Tuesday, March 25, 2014

Final Observation

Image 1                                                  Image 2                                                  Image 3

-Plants have continued to slightly grow; some leaves are beginning to dry. See Image 1
-A leaf is at the bottom where the soil is. It is filled with fungus. Perhaps because of the ideal temperature of the ecosystem; the moisture, the heat, warmth, humidity is high. 
-Condensation appears on only half of upper side of bottle, this demonstrates that our wick is working. See Image 1
-Roots have continued to grow on Elodea See Image 3
-There appears to be one large Daphnia and about 9 small ones, evidence that we have clean water.
-Elevation of soil has not changed
-The root growing at the top on one of the Elodea has turned from red to light brown. See Image 2 & 3
-The wick looks like it has continued to wither.
-Both snails are at the bottom of our ecosystem where the pebbles are.
-What level does not appear to have changed since our last observation. See Image 3

-The semi-large baby snails, that we observed last week, do not appear at the roots of the elodea anymore, they could have possible fallen off to the bottom where the pebbles are. Currently, numerous miniature snails appear at the roots of the elodea.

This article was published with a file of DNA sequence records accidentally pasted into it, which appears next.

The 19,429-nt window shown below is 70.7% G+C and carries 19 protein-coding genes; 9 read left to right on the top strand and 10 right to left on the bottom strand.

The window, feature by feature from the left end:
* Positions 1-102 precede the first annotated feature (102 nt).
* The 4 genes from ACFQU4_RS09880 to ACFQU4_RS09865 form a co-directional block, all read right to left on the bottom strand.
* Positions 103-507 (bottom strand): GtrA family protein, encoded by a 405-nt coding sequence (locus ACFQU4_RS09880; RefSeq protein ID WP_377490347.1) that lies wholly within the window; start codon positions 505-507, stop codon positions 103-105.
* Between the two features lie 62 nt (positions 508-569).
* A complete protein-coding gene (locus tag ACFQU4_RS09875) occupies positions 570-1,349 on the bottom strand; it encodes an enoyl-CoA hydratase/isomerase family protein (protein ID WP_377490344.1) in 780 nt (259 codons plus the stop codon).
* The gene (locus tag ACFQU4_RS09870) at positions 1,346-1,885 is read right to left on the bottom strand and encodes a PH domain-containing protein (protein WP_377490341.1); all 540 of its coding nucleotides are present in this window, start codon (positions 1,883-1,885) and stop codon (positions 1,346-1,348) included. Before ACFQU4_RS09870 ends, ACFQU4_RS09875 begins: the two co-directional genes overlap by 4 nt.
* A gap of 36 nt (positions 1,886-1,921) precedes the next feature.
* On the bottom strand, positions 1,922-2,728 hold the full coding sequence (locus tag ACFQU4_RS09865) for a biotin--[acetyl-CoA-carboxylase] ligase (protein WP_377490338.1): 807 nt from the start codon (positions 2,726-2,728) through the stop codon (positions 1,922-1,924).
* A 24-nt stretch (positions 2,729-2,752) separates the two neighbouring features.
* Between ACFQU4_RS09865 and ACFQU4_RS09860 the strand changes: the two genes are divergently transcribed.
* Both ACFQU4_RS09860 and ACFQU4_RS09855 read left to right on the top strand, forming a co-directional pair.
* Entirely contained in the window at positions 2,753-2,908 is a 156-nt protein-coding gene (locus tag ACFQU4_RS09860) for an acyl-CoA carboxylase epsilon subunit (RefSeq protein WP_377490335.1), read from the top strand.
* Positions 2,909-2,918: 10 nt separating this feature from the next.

Now that we have come to our last observation, we have been able to see how science can be taught in a constructivist manner by using this dual-level ecosystem. With our weekly observations we have been able to take on the role as scientists and document our data and reflect on the scientific process that have occurred within our ecosystem. These observations also allowed for us to be able to predict and hypothesize what we would observe in our future observations.

In our textbook, the constructivist manner of teaching requires the students to take on this role as scientist so that they can learn how to actually "do science" and not just have a directed teaching approach in which the teacher delivers the information. Just as the textbook also explains, we were able stray away from this directed teaching approach and lean more towards the constructivist manner. By inquiring about what would happen and take place in our ecosystem and having this hands-on approach not only allowed us to experiment with this ecosystem (such as choosing the type of seeds to plant, or if we wanted snails or shrimp) but it also made it easier for us to learn about the process of science by actually doing the process of science. This experience of observing this dual-level ecosystem has served as a real life example and a realistic way in which science teachers can successfully incorporate constructivist teaching in the classroom!